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When someone asks me “How do I invest in shares?”, a lot of ideas come to mind….and a lot of the information can bog a trader down and simply make trading overly complicated. Investing or trading for an income, is not easy as I believe that people by nature do not like to be wrong. We tend towards trying to find comfort in strategies and Indicators that we believe will make trading decisions more precise or accurate. We get caught up in complicated technical indicators and market commentaries that tell us when to ‘buy’ or ‘sell’, when in reality, nobody knows exactly what will happen in the market next. To me, trading is a game of probability and a numbers game as even the best traders will be wrong a good percentage of the time. I believe that focus should

be put on the price structure of a share and understanding why a share price may move up or down and looking for areas where traders may get caught in a losing position. We aim to build a set of skills and implement them consistently with discipline. We have to also realise that our ‘perfect setup’ does not always ‘act perfectly’ so we have to accept it and move on to the next trade. When it does work and our share price goes up, we have tomaximise our profits and reduce the risk.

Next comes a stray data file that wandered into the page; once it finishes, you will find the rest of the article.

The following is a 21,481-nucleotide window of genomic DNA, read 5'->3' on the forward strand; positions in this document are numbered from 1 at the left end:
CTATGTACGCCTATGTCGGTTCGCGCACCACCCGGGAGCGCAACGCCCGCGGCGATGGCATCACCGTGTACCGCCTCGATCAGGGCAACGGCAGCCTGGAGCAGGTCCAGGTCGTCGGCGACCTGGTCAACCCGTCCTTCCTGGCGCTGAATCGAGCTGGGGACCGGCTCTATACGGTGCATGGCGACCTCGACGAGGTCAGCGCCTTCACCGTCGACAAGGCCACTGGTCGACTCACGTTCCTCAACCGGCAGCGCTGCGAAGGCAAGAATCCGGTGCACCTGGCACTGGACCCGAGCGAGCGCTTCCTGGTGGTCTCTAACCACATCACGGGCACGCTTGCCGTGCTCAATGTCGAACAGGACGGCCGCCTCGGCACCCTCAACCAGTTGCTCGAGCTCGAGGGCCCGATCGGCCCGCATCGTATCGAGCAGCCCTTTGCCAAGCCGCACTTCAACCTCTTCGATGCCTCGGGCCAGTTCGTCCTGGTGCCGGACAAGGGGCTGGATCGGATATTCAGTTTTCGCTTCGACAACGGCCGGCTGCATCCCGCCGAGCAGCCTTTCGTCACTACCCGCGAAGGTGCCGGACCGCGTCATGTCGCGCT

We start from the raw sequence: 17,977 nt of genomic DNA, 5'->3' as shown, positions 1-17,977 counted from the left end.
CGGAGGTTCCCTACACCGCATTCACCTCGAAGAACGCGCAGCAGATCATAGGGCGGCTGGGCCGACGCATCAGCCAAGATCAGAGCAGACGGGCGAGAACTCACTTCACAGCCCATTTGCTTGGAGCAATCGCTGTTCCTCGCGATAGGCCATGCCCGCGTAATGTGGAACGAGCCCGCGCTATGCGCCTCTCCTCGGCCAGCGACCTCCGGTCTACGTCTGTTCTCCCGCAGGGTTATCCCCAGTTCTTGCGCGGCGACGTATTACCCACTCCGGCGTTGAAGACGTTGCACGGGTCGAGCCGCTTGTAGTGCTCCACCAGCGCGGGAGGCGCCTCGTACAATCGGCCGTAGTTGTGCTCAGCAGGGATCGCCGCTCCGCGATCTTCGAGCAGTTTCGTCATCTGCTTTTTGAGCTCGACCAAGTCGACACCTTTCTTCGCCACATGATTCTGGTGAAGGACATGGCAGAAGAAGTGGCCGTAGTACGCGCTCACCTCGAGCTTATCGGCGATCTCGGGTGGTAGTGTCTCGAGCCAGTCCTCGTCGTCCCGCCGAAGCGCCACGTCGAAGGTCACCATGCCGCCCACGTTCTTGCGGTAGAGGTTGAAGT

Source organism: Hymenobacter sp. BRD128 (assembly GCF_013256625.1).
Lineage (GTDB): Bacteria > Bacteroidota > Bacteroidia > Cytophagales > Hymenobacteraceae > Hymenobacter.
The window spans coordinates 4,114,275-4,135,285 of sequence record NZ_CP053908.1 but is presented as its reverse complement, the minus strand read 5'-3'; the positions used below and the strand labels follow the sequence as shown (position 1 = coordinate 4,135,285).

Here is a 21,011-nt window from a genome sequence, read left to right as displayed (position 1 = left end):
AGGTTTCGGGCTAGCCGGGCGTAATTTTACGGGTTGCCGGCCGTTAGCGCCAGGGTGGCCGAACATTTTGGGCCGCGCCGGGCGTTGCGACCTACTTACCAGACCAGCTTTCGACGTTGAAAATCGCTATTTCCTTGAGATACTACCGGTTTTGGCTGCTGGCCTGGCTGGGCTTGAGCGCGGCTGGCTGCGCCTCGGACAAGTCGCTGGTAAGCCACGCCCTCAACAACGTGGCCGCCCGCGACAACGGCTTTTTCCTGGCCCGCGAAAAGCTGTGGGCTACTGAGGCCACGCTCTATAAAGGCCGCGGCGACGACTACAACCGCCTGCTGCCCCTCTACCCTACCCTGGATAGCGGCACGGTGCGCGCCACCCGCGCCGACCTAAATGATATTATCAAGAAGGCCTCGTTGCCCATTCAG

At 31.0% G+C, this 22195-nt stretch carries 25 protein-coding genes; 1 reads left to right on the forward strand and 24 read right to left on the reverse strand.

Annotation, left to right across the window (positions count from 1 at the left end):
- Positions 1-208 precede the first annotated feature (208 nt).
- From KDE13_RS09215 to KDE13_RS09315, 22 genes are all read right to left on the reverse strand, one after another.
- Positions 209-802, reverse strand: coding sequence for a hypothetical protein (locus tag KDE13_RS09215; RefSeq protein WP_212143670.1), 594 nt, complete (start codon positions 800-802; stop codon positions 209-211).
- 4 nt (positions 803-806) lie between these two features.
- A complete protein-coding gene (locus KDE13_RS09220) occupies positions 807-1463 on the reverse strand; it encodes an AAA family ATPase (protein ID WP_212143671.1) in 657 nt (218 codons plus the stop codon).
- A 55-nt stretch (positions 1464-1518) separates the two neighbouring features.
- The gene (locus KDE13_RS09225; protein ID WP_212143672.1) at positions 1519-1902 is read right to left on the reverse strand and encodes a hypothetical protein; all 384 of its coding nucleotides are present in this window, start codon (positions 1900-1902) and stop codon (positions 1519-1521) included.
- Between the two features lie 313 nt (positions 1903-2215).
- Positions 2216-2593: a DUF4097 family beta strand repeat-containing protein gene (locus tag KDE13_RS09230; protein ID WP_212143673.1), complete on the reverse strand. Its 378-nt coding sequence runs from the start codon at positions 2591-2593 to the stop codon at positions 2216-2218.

When looking to invest into a share, we assess the market structure on a chart and how it reacts at different levels. We look for qualities in a chart that can consistently put the odds ( or have a higher probability ) of success in our favor. By looking at the technical price pattern on a chart, we can build a picture and look for an entry setup that meets our criteria and risk parameters. When we decide to buy a share, we want to see evidence of new buyers entering the market and accepting higher prices and therefore building our picture of ‘share price strength’. Also, buying in areas of uncertainty (ideally in contracting zones) before the ‘herd’ enters the stock, with setups of ‘high probability’, increases the odds of success. The example below plans out a trade setup and then the resultant outcome.

 Every time we enter into a share, we should know what we expect to happen. Planning out a trade is a big part of investing. We should always know what we want to see in our price action picture and under what conditions we will enter a trade. We have to quantify our risk level so that if the level is hit the trade premise is void. Knowing what to expect with price action and anticipating price targets are important. If the trade does not play out as expected (maybe an unexpected event happens or it just is not moving with any conviction therefore more sellers entering), we have to be able to manage a trade effectively.

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